It turns out soldering and wiring wasn’t what I had in mind. I said to myself, “I have to figure out how to get out of this.” I worked my way out and up to become the associate producer.
While at Lampoon, I met Anne Beatts and Deanne Stillman, who asked me to art direct their book “Titters: The first collection of humor by women.” I joined them as an author for the second installment “Titters 101: An introduction to women’s literature.” It’s how I wormed my way into the writers’ closet.
At one point, after John had left Saturday Night Live, I was offered a 13-week contract there as a writer, which I decided to take. John, understanding the particular chaos and pressures of SNL’s live TV format said, “Why would you want to write for them?”
I wrote on one show, then the writers strike happened, our contracts became null and void, and I never went back.
What have been your challenges in managing a major brand?
I partner with Dan Aykroyd in the Blues Brothers brand. From the time John died, Dan has always treated me as an equal, something I very much appreciate.
I like to think I inherited the family farm. We’ve got a beautiful back 40. Some years, the crops don’t do so well, but when the weather’s good, everything is great. I don’t do the plowing, but I help Dan while he does. We both have multiple individual projects, plus many for the brand, and we work well together.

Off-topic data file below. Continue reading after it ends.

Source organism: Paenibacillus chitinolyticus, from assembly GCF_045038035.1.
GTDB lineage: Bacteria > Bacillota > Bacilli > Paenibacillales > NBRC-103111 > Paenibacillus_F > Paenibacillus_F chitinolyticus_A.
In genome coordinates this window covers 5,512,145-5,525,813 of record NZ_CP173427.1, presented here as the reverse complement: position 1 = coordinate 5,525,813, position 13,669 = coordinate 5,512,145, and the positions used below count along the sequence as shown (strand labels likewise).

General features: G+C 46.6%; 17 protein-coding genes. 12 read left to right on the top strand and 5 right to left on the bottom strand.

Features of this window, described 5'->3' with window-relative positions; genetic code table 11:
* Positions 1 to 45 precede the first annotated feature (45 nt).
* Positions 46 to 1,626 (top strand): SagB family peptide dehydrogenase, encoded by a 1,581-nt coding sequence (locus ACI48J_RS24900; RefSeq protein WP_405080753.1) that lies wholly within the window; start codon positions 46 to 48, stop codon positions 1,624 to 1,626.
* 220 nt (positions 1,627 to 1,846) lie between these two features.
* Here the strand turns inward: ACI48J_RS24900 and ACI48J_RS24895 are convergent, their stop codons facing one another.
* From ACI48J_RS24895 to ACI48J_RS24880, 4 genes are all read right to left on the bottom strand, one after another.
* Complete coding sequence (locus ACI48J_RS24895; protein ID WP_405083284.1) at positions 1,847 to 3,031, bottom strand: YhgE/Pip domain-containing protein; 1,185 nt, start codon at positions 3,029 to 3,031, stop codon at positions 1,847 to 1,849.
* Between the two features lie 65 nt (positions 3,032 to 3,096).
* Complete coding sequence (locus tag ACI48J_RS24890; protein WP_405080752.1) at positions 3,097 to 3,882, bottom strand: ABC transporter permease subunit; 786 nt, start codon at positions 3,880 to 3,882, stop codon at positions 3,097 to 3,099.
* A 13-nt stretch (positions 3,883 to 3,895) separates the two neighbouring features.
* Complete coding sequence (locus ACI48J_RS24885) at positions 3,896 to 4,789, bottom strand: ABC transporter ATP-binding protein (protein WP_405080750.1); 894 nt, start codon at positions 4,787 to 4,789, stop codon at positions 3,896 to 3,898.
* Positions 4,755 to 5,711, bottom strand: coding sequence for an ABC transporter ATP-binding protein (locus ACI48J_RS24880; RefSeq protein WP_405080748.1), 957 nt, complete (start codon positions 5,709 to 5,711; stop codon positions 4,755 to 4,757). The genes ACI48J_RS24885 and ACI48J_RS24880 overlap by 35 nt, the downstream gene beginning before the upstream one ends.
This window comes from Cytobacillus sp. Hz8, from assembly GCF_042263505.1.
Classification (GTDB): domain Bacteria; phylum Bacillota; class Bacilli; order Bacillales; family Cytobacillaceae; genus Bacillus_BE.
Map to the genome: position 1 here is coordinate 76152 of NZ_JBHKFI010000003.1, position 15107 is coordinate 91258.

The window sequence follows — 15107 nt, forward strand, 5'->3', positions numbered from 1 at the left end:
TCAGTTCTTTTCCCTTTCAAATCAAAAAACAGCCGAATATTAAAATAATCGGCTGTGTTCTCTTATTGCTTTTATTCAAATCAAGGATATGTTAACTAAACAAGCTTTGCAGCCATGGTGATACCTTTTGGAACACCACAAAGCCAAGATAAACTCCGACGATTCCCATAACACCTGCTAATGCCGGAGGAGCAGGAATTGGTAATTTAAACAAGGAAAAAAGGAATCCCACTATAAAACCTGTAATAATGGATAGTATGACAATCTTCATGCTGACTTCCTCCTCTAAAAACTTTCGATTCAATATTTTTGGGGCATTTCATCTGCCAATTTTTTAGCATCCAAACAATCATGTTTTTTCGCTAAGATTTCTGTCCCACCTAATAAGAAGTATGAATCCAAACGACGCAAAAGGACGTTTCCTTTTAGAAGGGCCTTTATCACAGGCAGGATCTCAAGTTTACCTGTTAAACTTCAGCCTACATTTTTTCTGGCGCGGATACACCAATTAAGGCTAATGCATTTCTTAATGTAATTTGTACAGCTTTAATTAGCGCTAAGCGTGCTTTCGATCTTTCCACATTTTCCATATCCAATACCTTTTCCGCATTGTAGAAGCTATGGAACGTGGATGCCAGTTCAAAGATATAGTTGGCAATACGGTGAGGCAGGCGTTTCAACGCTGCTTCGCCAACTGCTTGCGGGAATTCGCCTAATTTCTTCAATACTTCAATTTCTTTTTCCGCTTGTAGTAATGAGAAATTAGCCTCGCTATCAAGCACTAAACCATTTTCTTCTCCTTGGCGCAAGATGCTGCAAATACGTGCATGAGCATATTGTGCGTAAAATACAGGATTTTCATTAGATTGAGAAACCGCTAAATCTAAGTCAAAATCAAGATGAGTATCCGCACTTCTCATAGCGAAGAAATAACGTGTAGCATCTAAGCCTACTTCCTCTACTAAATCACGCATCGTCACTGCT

The biggest challenge is that the brand is spread out all over the world, in all different mediums, and it’s hard to wrangle all the details. Especially because there are times that someone needs to be hit over the head, given the infringement, trademark and copyright issues, which crop up with alarming regularity.
My daughter, Vanessa is now involved this part of the business, replacing my sister. They’re both attorneys. Social media can be a vibrant tool for any brand, and my son Luke is working with us as our social media manager and developing brand strategy. The brand’s biggest success so far is the House of Blues, which morphed from a private club John and I had in New York City. Dan was instrumental in initiating the House of Blues deal after meeting Isaac Tigrett, with whom we went on to open the clubs. It seemed like a good idea, and it was a good idea.